When I dry-hop a recipe, I tend to use the following procedure. It nicely prevents any free-floating hop pieces from making it into the final product while giving the most exposure of hops to beer that I can imagine. It all starts with a larger, wider-mouthed carboy. It's an investment I have been happy with. I just can't bring myself to use "open-bucket" fermentation; I need glass with a good seal. The large-necked carboy lets me work my dry-hopping method, and also is good if I want to throw large things into a secondary fermentation.
I fill a sanitized mesh bag with the dry hops and shove it through the neck - the wider mouth makes this possible and makes it possible to remove the bag intact later. I loosely tie the bag shut and leave a long end of free twine with a loop tied in the far end. The extra twine will make it easier to fish the bag out at the end. I rack from the primary into this setup. (Actually, I've also used this setup in the primary with great results - read on.)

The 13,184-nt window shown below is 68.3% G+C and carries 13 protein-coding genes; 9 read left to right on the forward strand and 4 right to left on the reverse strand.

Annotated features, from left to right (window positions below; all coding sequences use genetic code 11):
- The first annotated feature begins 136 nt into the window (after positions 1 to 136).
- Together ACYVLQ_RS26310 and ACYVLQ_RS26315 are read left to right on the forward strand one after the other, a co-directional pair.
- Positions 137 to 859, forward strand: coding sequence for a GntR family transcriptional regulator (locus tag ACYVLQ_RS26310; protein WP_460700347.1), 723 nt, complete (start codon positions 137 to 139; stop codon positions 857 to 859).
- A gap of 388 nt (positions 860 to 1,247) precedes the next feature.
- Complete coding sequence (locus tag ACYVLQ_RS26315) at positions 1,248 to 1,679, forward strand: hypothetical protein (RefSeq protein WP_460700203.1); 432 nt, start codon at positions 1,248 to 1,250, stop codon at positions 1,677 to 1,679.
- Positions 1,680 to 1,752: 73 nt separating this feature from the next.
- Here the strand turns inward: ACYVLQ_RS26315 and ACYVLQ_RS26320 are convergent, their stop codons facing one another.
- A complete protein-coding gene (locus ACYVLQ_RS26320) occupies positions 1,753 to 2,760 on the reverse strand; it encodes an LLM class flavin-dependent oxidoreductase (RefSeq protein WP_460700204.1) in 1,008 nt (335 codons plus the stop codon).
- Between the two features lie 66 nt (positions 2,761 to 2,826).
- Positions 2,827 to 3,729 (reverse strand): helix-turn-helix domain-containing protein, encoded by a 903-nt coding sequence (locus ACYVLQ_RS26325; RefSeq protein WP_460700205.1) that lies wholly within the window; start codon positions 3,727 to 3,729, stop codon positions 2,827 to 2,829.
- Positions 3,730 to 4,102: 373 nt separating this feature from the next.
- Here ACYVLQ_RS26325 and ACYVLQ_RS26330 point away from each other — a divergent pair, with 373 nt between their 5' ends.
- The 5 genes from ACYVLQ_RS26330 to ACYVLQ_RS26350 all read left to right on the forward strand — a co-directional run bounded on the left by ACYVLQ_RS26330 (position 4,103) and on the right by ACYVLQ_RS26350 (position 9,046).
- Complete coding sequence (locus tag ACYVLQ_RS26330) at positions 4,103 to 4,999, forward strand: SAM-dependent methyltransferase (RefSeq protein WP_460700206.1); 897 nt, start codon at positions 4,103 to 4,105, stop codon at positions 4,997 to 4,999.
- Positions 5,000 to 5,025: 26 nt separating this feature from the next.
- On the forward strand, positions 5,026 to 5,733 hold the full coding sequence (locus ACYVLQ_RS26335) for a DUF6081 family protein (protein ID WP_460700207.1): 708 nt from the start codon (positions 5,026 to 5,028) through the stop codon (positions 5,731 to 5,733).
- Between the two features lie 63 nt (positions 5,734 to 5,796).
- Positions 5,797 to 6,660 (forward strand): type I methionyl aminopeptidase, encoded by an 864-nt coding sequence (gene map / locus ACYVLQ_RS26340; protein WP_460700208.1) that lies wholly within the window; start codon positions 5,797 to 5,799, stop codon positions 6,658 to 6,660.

Because I'm using a bag rather than letting hops float free, the hops are all pillowed together. The whole bag just floats with about only a quarter of it submerged. So I take a long metal rod and push the bag down so that it's about halfway down to the bottom of the carboy. I don't push it all the way down because I don't want the bag interacting with the sludge.
Then I wedge in the bung and the bung holds down the other end of the rod. This way the bag is stuck submerged. My intention is to get all of the hops exposed to liquid. Also, just in case there were a sudden burst of fermentation (or if I am actually in a primary stage), I don't risk the bag or free floating hops getting pushed all the way up to the neck and choking off gas escape.
The hops are 100% submerged and at depth, the fermenting currents are scrubbing the hops. The product racks out with no hop leaf particles. However there is a beautiful sheen of lupulin drops floating at the top of the carboy. The IPA's I have made with this method are very very fragrant.
After racking to bottle or keg, the bag can be removed without hassle due to the wider mouthed carboy. It helps to fish the bag out with a coat hanger or something - that's what the loop tied in the end was for.